Relationships between early-life growth, intake, and birth season with first-lactation performance of Holstein dairy cows

H. Chester-Jones, B. J. Heins, D. Ziegler, D. Schimek, S. Schuling, B. Ziegler, M. B. de Ondarza, C. J. Sniffen, N. Broadwater

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14 Scopus citations


The objective was to determine the relationships between early-life parameters [including average daily gain (ADG), body weight (BW), milk replacer intake, starter intake, and birth season] and the first-lactation performance of Holstein cows. We collected data from birth years 2004 to 2012 for 2,880 Holstein animals. Calves were received from 3 commercial dairy farms and enrolled in 37 different calf research trials at the University of Minnesota Southern Research and Outreach Center from 3 to 195 d. Upon trial completion, calves were returned to their respective farms. Milk replacer options included varying protein levels and amounts fed, but in the majority of studies, calves were fed a milk replacer containing 20% crude protein and 20% fat at 0.57 kg/calf daily. Most calves (93%) were weaned at 6 wk. Milk replacer dry matter intake, starter intake, ADG, and BW at 6 wk were 21.5 ± 2.2 kg, 17.3 ± 7.3 kg, 0.53 ± 0.13 kg/d, and 62.4 ± 6.8 kg, respectively. Average age at first calving and first-lactation 305-d milk yield were 715 ± 46.5 d and 10,959 ± 1,527 kg, respectively. We conducted separate mixed-model analyses using the REML model-fitting protocol of JMP (SAS Institute Inc., Cary, NC) to determine the effect of early-life BW or ADG, milk replacer and starter intake, and birth season on first-lactation 305-d milk, fat, and true protein yield. Greater BW and ADG at 6 wk resulted in increased first-lactation milk and milk component yields. Intake of calf starter at 8 wk had a significant positive relationship with first-lactation 305-d yield of milk and milk components. Milk replacer intake, which varied very little in this data set, had no effect on first-lactation 305-d yield of milk and milk components. Calves born in the fall and winter had greater starter intake, BW, and ADG at 8 wk. However, calves born in the summer had a higher 305-d milk yield during their first lactation than those born in the fall and winter. Improvements were modest, and variation was high, suggesting that additional factors not accounted for in these analyses affected first-lactation performance.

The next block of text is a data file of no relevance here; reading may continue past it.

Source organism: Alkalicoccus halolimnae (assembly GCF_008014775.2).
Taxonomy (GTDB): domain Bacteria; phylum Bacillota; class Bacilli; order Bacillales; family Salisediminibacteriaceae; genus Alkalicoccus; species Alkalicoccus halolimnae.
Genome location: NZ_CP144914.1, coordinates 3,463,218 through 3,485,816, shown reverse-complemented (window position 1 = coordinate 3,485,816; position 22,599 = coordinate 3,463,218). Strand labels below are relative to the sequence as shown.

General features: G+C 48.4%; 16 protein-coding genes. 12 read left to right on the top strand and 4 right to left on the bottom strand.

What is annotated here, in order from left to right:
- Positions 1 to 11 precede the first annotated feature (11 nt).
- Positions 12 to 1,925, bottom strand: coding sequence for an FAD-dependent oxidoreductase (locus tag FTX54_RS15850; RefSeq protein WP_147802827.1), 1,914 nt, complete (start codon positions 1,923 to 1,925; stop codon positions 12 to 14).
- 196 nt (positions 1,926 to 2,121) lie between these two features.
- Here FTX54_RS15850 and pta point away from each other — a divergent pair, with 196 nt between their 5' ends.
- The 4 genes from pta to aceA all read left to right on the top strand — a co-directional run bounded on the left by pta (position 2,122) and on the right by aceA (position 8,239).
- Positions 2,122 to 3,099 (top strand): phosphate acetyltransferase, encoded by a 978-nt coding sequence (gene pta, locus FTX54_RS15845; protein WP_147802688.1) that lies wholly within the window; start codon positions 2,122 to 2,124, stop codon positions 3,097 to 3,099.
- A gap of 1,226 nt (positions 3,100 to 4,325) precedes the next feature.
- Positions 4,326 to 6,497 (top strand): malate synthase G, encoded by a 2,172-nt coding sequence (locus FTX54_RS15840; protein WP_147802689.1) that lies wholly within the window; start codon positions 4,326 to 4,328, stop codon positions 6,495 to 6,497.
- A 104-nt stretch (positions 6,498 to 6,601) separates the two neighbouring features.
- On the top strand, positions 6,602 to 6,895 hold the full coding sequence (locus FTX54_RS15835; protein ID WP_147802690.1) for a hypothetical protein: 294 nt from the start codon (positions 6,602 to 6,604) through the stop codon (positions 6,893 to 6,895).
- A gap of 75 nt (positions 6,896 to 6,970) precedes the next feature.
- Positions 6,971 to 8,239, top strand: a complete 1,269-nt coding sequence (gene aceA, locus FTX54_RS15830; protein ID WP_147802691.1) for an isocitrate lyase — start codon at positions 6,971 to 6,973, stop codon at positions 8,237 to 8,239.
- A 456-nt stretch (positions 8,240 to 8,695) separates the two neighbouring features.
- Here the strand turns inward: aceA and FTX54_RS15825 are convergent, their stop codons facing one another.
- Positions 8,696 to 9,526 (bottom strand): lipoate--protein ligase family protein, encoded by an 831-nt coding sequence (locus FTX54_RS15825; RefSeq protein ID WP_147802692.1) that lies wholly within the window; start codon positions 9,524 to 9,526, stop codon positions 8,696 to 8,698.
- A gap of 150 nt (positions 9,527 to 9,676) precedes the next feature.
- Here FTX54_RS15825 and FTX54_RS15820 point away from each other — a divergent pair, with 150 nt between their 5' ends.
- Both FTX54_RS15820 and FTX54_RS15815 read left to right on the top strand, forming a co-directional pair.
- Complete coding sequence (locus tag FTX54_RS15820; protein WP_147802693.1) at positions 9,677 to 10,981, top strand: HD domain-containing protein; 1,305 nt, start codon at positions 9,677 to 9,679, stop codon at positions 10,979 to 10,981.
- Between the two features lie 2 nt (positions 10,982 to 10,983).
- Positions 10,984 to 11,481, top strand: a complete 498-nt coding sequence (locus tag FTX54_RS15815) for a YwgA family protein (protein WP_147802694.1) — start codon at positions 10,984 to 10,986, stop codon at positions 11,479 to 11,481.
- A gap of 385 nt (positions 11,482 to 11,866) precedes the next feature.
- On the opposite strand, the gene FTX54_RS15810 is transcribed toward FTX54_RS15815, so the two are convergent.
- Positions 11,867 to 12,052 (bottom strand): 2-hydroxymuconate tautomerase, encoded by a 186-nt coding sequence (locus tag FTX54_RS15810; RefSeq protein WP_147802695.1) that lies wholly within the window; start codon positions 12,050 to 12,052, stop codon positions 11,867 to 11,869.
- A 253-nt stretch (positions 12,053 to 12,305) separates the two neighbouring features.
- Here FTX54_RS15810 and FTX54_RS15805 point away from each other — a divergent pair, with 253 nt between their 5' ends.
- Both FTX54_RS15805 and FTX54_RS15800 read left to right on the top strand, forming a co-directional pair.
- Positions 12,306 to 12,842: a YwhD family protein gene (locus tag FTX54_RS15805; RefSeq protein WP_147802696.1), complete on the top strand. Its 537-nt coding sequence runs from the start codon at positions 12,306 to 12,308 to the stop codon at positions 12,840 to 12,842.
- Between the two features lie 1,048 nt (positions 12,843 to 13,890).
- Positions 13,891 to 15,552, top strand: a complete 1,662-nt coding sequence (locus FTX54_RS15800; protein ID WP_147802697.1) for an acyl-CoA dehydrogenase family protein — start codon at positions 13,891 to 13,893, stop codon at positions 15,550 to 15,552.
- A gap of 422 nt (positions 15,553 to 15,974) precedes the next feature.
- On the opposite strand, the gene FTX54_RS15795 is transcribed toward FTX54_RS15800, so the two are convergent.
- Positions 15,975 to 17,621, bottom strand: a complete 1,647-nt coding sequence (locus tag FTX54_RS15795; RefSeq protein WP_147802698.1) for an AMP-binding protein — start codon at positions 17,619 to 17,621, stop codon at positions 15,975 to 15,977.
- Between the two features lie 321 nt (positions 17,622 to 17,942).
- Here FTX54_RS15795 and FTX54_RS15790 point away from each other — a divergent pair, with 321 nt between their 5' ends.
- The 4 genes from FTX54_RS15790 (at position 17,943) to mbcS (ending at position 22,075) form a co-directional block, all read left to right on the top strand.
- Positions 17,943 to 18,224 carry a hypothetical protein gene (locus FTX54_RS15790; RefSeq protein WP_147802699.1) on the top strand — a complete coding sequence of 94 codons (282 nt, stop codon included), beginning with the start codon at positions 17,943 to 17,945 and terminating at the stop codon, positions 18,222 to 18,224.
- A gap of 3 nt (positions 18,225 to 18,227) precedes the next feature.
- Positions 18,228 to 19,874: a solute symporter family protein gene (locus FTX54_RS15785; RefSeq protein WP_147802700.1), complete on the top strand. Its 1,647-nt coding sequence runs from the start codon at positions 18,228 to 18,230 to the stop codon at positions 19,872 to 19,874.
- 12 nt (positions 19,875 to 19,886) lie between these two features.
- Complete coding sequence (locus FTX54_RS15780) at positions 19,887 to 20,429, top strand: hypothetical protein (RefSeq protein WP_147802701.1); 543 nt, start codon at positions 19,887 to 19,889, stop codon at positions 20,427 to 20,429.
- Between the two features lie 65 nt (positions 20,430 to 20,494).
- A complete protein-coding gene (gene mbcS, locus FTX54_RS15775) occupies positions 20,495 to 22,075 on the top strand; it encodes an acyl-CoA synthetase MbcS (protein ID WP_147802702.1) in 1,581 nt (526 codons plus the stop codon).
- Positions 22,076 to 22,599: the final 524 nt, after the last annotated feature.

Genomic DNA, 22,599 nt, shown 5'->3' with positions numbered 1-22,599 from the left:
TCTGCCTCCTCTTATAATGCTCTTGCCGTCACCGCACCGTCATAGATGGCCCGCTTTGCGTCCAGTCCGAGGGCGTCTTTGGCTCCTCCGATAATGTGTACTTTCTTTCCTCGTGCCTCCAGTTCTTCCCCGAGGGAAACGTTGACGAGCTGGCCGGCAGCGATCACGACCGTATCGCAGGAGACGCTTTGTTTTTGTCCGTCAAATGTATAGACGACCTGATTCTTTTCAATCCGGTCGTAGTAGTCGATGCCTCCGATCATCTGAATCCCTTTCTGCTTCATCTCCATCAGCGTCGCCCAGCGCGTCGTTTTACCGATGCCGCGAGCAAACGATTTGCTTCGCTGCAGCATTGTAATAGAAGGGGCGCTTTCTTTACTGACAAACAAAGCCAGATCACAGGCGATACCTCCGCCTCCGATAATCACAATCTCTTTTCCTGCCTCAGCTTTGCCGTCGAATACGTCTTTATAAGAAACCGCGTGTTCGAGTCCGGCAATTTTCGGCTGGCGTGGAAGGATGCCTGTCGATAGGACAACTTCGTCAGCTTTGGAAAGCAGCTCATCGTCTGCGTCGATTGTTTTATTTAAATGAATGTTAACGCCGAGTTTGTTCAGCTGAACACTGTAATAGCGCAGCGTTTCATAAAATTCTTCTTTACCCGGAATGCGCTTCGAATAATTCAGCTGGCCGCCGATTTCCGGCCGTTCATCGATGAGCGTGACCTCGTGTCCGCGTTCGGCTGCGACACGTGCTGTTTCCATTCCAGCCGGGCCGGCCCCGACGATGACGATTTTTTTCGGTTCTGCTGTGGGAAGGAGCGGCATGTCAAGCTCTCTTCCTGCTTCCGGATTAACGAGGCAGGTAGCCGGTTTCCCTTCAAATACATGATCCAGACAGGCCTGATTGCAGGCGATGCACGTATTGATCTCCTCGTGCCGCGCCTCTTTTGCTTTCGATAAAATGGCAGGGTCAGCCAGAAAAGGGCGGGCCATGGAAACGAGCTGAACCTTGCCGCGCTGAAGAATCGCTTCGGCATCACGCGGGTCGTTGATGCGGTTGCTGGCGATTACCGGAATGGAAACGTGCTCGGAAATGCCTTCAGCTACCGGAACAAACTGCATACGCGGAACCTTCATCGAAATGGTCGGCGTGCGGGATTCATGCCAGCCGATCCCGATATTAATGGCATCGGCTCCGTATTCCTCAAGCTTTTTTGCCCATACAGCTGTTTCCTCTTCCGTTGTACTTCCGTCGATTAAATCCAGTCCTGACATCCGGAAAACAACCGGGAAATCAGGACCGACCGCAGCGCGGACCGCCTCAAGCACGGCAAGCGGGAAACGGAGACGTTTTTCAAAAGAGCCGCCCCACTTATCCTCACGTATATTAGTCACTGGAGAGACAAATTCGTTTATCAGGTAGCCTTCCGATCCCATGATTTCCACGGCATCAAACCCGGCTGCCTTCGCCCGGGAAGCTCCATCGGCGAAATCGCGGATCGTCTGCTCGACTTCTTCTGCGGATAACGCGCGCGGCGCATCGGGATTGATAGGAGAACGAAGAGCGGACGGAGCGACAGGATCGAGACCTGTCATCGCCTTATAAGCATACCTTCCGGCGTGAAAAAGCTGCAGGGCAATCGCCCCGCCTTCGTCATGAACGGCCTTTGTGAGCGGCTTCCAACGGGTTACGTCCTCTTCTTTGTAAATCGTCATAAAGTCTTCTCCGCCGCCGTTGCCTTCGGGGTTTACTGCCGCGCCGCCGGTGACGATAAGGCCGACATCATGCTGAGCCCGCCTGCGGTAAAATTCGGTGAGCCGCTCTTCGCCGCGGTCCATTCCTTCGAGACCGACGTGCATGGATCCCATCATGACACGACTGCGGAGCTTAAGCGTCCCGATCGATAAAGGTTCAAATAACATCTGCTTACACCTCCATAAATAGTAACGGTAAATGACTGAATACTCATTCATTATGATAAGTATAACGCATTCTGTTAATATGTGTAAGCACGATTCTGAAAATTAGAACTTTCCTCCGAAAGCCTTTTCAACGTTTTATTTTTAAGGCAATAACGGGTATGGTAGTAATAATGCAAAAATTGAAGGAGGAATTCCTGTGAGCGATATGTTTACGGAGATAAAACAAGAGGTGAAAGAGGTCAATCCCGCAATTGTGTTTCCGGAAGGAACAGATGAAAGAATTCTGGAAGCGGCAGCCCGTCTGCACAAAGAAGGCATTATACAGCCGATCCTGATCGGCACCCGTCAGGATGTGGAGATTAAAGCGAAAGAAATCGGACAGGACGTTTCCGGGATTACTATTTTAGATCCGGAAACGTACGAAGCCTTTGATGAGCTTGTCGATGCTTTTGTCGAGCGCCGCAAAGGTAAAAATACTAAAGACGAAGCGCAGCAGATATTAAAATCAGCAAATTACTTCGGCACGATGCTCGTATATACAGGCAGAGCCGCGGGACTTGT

Original languageEnglish (US)
Pages (from-to)3697-3704
Number of pages8
JournalJournal of Dairy Science
Issue number5
StatePublished - May 2017

Bibliographical note

Publisher Copyright:
© 2017 American Dairy Science Association


  • calf
  • early-life growth
  • first-lactation yield


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